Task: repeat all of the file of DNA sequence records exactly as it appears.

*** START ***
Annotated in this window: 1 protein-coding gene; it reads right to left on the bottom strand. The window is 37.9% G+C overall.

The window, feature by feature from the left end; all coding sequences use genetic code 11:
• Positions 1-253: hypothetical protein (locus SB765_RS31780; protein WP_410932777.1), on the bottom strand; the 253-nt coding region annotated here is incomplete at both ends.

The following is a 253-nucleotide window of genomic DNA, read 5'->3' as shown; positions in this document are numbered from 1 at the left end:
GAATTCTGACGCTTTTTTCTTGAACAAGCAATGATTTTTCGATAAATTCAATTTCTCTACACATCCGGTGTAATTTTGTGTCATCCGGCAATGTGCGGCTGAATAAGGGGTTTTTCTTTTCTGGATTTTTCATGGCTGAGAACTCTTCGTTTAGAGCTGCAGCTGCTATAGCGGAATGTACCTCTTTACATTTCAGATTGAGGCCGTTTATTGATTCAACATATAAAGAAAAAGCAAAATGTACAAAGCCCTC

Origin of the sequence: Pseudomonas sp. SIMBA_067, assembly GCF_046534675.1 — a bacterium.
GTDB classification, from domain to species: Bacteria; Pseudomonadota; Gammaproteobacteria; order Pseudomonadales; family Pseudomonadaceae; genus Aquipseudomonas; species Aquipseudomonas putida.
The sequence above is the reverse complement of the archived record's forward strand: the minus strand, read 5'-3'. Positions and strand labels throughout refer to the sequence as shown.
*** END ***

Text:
Annotated in this window: 1 protein-coding gene; it reads right to left on the bottom strand. The window is 37.9% G+C overall.

The window, feature by feature from the left end; all coding sequences use genetic code 11:
• Positions 1-253: hypothetical protein (locus SB765_RS31780; protein WP_410932777.1), on the bottom strand; the 253-nt coding region annotated here is incomplete at both ends.

The following is a 253-nucleotide window of genomic DNA, read 5'->3' as shown; positions in this document are numbered from 1 at the left end:
GAATTCTGACGCTTTTTTCTTGAACAAGCAATGATTTTTCGATAAATTCAATTTCTCTACACATCCGGTGTAATTTTGTGTCATCCGGCAATGTGCGGCTGAATAAGGGGTTTTTCTTTTCTGGATTTTTCATGGCTGAGAACTCTTCGTTTAGAGCTGCAGCTGCTATAGCGGAATGTACCTCTTTACATTTCAGATTGAGGCCGTTTATTGATTCAACATATAAAGAAAAAGCAAAATGTACAAAGCCCTC

Origin of the sequence: Pseudomonas sp. SIMBA_067, assembly GCF_046534675.1 — a bacterium.
GTDB classification, from domain to species: Bacteria; Pseudomonadota; Gammaproteobacteria; order Pseudomonadales; family Pseudomonadaceae; genus Aquipseudomonas; species Aquipseudomonas putida.
The sequence above is the reverse complement of the archived record's forward strand: the minus strand, read 5'-3'. Positions and strand labels throughout refer to the sequence as shown.